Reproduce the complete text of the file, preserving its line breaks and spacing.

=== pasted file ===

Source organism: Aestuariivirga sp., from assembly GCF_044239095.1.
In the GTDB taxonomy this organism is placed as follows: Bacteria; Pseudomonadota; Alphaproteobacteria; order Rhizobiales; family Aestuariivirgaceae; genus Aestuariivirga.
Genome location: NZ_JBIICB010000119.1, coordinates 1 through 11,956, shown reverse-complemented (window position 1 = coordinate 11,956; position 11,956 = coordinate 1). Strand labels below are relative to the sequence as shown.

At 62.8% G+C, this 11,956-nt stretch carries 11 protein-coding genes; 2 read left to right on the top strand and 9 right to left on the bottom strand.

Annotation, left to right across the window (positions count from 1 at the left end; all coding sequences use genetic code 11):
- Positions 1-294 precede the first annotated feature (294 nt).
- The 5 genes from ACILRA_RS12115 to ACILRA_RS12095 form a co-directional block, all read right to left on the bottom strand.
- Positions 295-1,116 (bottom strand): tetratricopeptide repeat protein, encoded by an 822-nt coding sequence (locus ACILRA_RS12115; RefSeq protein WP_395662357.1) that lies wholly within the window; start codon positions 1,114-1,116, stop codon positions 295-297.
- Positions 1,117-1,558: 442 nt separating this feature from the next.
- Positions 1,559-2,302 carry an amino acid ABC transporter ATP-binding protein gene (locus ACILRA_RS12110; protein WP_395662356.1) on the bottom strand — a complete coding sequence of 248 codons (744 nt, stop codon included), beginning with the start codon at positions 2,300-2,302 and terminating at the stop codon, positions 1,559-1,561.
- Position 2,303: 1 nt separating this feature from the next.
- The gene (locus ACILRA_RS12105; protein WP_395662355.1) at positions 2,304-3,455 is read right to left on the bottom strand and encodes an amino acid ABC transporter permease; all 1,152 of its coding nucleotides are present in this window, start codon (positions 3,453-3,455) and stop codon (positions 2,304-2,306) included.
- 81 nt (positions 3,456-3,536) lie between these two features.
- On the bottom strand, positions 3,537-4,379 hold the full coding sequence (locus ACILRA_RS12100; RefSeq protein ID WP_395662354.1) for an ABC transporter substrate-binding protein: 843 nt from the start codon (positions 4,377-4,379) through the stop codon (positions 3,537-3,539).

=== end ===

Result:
Source organism: Aestuariivirga sp., from assembly GCF_044239095.1.
In the GTDB taxonomy this organism is placed as follows: Bacteria; Pseudomonadota; Alphaproteobacteria; order Rhizobiales; family Aestuariivirgaceae; genus Aestuariivirga.
Genome location: NZ_JBIICB010000119.1, coordinates 1 through 11,956, shown reverse-complemented (window position 1 = coordinate 11,956; position 11,956 = coordinate 1). Strand labels below are relative to the sequence as shown.

At 62.8% G+C, this 11,956-nt stretch carries 11 protein-coding genes; 2 read left to right on the top strand and 9 right to left on the bottom strand.

Annotation, left to right across the window (positions count from 1 at the left end; all coding sequences use genetic code 11):
- Positions 1-294 precede the first annotated feature (294 nt).
- The 5 genes from ACILRA_RS12115 to ACILRA_RS12095 form a co-directional block, all read right to left on the bottom strand.
- Positions 295-1,116 (bottom strand): tetratricopeptide repeat protein, encoded by an 822-nt coding sequence (locus ACILRA_RS12115; RefSeq protein WP_395662357.1) that lies wholly within the window; start codon positions 1,114-1,116, stop codon positions 295-297.
- Positions 1,117-1,558: 442 nt separating this feature from the next.
- Positions 1,559-2,302 carry an amino acid ABC transporter ATP-binding protein gene (locus ACILRA_RS12110; protein WP_395662356.1) on the bottom strand — a complete coding sequence of 248 codons (744 nt, stop codon included), beginning with the start codon at positions 2,300-2,302 and terminating at the stop codon, positions 1,559-1,561.
- Position 2,303: 1 nt separating this feature from the next.
- The gene (locus ACILRA_RS12105; protein WP_395662355.1) at positions 2,304-3,455 is read right to left on the bottom strand and encodes an amino acid ABC transporter permease; all 1,152 of its coding nucleotides are present in this window, start codon (positions 3,453-3,455) and stop codon (positions 2,304-2,306) included.
- 81 nt (positions 3,456-3,536) lie between these two features.
- On the bottom strand, positions 3,537-4,379 hold the full coding sequence (locus ACILRA_RS12100; RefSeq protein ID WP_395662354.1) for an ABC transporter substrate-binding protein: 843 nt from the start codon (positions 4,377-4,379) through the stop codon (positions 3,537-3,539).